Deflating Detroit Rock City
In 2003, the Detroit Tigers had lost 119 games. Five years later in 2008, 119 wins is a reality.
Mitch Albom, Detroit Free-Press columnist and sob-story novelist, wrote a column following the Cabrera/Willis trade tossing acclimates around but not yet notifying the Motor City citizens to start stockpiling ticker-tape for next November. Jason Stark at ESPN has also stated that the American League pennant goes through Motown as well. Phil Roger's is raving about the deal, in fact, he has already crowned Detroit AL Central champs and the second-best team behind Boston (he currently has the Twins ranked third in the division but ready to fall if Santana or Nathan is dealt). FoxSport's Ken Rosenthal loves them too. Hell, Bud Selig should just have the trophy thing engraved now. Get the discount.
On paper this team looks good. Too good. Insanely good. $130 million a year good. This 2008 squad is reminiscent of the All-Star line-up Homer Simpson's softball team had when playing the annual softball game against the rival power plant and Mr. Burns went out and acquired ringers (not before Smithers had to inform him that his right fielder had been dead for over a hundred and thirty years). Undoubtedly with a roster that included Ozzie Smith, Jose Canseco, Daryl Strawberry, Roger Clemens, etc, etc, it was expected that the team was going to win that softball game. Only the night before the big game -- one by one -- the players started disappearing (Ozzie Smith's ride in the blackhole) or arrest for all the unsolved murders in New York (Steve Sax) or gargantunism (Ken Griffey Jr). These are the sort of events that will need to unfold in order to keep this Tiger lineup at bay. Nothing short of localized global warming, entirely concentrated in the Greater Detroit area will keep this from being the one of the most formidable team ever. That or maybe we just send them all an invite to a "get to know your new teammates" party in some warehouse which we will stock with HGH and steroids. We'll lock them in, call the feds. Baseball players within close proximity to performance enhancing drugs? Case closed.
It is not my nature to be entirely that doom-and-gloom. I for one am not ready to have Metrodome ushers hand me prepunched All-Star ballots for all-Tigers. Always your source for Glass-Is-Half-Empty for your division rivals, I have constructed several talking points that might alleviate this constant chatter that already has Detroit crowned World Series champions for the next infinity years:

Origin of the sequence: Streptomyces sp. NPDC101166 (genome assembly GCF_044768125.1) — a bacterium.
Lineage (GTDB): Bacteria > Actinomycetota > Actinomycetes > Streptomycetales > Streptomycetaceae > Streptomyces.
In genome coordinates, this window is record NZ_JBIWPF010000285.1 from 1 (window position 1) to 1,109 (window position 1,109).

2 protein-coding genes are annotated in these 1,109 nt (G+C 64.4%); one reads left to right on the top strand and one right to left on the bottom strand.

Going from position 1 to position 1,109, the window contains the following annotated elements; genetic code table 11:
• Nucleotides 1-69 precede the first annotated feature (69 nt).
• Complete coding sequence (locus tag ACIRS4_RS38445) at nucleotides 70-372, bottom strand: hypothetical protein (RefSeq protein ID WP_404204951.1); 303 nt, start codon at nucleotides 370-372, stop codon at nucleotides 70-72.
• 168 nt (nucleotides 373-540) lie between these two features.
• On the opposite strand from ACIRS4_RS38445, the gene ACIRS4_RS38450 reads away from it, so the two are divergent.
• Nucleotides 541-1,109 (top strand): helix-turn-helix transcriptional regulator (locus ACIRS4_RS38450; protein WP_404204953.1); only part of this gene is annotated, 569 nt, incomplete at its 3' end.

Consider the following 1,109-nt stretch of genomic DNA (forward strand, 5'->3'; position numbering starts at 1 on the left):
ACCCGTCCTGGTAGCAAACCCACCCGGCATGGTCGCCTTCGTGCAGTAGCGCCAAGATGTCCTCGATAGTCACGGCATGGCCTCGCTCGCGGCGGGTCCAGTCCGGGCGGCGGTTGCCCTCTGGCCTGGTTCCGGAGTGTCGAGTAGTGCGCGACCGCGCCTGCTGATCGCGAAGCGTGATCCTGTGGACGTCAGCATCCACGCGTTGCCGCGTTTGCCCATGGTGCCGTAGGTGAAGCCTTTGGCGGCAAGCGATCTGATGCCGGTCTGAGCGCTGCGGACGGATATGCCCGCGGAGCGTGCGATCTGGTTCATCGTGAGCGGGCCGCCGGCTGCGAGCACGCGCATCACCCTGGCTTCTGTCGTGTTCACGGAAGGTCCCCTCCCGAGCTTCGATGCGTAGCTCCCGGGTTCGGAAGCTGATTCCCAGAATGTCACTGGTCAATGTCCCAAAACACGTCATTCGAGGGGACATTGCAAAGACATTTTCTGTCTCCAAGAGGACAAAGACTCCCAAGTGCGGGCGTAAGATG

1) Renteria and Sheffield are least likely to replicate their career numbers. With injuries and age, these two might not have the opportunity to live up to their projections. At 31, Renteria played in his fewest games (124) since his rookie season (106). His defensive numbers are a tad misleading considering his fielding percentage has not change meanwhile, according to the Hardball Times, his revised-zone-rating has was his lowest last season (.815) since his short-lived Boston endeavor (.805). While the .815 RZR mark would have been good enough for third in the American League, in the National League it was only good enough for 8th. The shortstop crop in the AL is a) shallow and b) forced to defend against one more batter (the dh) who can typically rake (exception: Tyner, Jason). This increased offense in the American League exposed Renteria as a passable shortstop while he was with Boston. Expect him to decline in defense similar to his transition to Boston and put up a line just as similar to his Red Sox days .276/.335/.385 (in a right-handed hitter friendly park, no less!).
Sheffield, meanwhile, is old. In 2008 he will be 39. While he still can pack a punch (25 home runs in 494 at-bats), his final line in his first season with Detriot was much lower than previous seasons in with he accumulated nearly 500 at-bats (.265/.378/.462). Sheffield still has a penchant for drawing walks and taking pitches (4.1 pitches per plate appearance). In 2007, he had an isolated slugging of .321 in May and .270 in June where he hit 16 of his 25 home runs. He faded almost as fast as he started, ending August with a .093 ISOP and September with .062 ISOP. This decline could be attributed to aging, where a player no longer has the wherewithal to last 162 games. When you consider it, spring training beginning in March through September would be a tough stretch for any 39-year-old that is being asked to contribute everyday, even if it is only as a dh. My inclination is that Sheff will have a similar season in 2008 as he did in 2007, only with more games on the DL and fewer home runs due to a overall drop in power later in the season. Curious side note: he was able to tie his second highest amount of stolen bases (22), a mark he established at 29-years-old, nearly a decade prior.